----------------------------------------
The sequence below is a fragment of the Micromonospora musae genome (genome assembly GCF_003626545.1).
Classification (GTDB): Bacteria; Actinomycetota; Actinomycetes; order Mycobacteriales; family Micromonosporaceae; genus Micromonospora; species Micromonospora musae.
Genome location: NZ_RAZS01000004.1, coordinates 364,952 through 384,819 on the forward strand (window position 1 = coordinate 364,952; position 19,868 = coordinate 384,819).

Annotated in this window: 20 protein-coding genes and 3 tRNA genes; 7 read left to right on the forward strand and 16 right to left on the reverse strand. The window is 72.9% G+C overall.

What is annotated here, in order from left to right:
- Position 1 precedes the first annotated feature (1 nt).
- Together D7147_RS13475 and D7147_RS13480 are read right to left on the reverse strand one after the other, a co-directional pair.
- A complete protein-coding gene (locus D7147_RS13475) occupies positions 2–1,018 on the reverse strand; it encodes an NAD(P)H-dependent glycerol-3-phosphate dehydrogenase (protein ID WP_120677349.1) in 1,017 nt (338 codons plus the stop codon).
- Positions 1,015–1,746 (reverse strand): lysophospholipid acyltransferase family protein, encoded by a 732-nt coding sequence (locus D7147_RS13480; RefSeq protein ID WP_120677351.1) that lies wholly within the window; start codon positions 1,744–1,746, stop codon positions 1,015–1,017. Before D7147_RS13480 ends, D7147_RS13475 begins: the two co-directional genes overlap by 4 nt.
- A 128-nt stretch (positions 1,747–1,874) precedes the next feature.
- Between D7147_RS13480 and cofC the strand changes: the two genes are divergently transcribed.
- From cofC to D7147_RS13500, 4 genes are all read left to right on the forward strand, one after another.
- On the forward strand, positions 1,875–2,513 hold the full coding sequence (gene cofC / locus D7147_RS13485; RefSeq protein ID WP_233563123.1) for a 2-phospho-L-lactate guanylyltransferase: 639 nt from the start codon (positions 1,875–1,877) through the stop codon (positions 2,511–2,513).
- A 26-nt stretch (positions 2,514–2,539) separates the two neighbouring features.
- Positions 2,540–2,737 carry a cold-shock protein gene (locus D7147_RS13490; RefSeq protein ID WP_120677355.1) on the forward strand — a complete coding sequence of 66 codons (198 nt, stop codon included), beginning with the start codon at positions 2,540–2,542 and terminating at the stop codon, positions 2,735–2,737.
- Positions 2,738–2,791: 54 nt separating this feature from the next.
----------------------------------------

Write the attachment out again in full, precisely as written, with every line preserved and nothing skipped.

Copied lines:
The sequence below is a fragment of the Micromonospora musae genome (genome assembly GCF_003626545.1).
Classification (GTDB): Bacteria; Actinomycetota; Actinomycetes; order Mycobacteriales; family Micromonosporaceae; genus Micromonospora; species Micromonospora musae.
Genome location: NZ_RAZS01000004.1, coordinates 364,952 through 384,819 on the forward strand (window position 1 = coordinate 364,952; position 19,868 = coordinate 384,819).

Annotated in this window: 20 protein-coding genes and 3 tRNA genes; 7 read left to right on the forward strand and 16 right to left on the reverse strand. The window is 72.9% G+C overall.

What is annotated here, in order from left to right:
- Position 1 precedes the first annotated feature (1 nt).
- Together D7147_RS13475 and D7147_RS13480 are read right to left on the reverse strand one after the other, a co-directional pair.
- A complete protein-coding gene (locus D7147_RS13475) occupies positions 2–1,018 on the reverse strand; it encodes an NAD(P)H-dependent glycerol-3-phosphate dehydrogenase (protein ID WP_120677349.1) in 1,017 nt (338 codons plus the stop codon).
- Positions 1,015–1,746 (reverse strand): lysophospholipid acyltransferase family protein, encoded by a 732-nt coding sequence (locus D7147_RS13480; RefSeq protein ID WP_120677351.1) that lies wholly within the window; start codon positions 1,744–1,746, stop codon positions 1,015–1,017. Before D7147_RS13480 ends, D7147_RS13475 begins: the two co-directional genes overlap by 4 nt.
- A 128-nt stretch (positions 1,747–1,874) precedes the next feature.
- Between D7147_RS13480 and cofC the strand changes: the two genes are divergently transcribed.
- From cofC to D7147_RS13500, 4 genes are all read left to right on the forward strand, one after another.
- On the forward strand, positions 1,875–2,513 hold the full coding sequence (gene cofC / locus D7147_RS13485; RefSeq protein ID WP_233563123.1) for a 2-phospho-L-lactate guanylyltransferase: 639 nt from the start codon (positions 1,875–1,877) through the stop codon (positions 2,511–2,513).
- A 26-nt stretch (positions 2,514–2,539) separates the two neighbouring features.
- Positions 2,540–2,737 carry a cold-shock protein gene (locus D7147_RS13490; RefSeq protein ID WP_120677355.1) on the forward strand — a complete coding sequence of 66 codons (198 nt, stop codon included), beginning with the start codon at positions 2,540–2,542 and terminating at the stop codon, positions 2,735–2,737.
- Positions 2,738–2,791: 54 nt separating this feature from the next.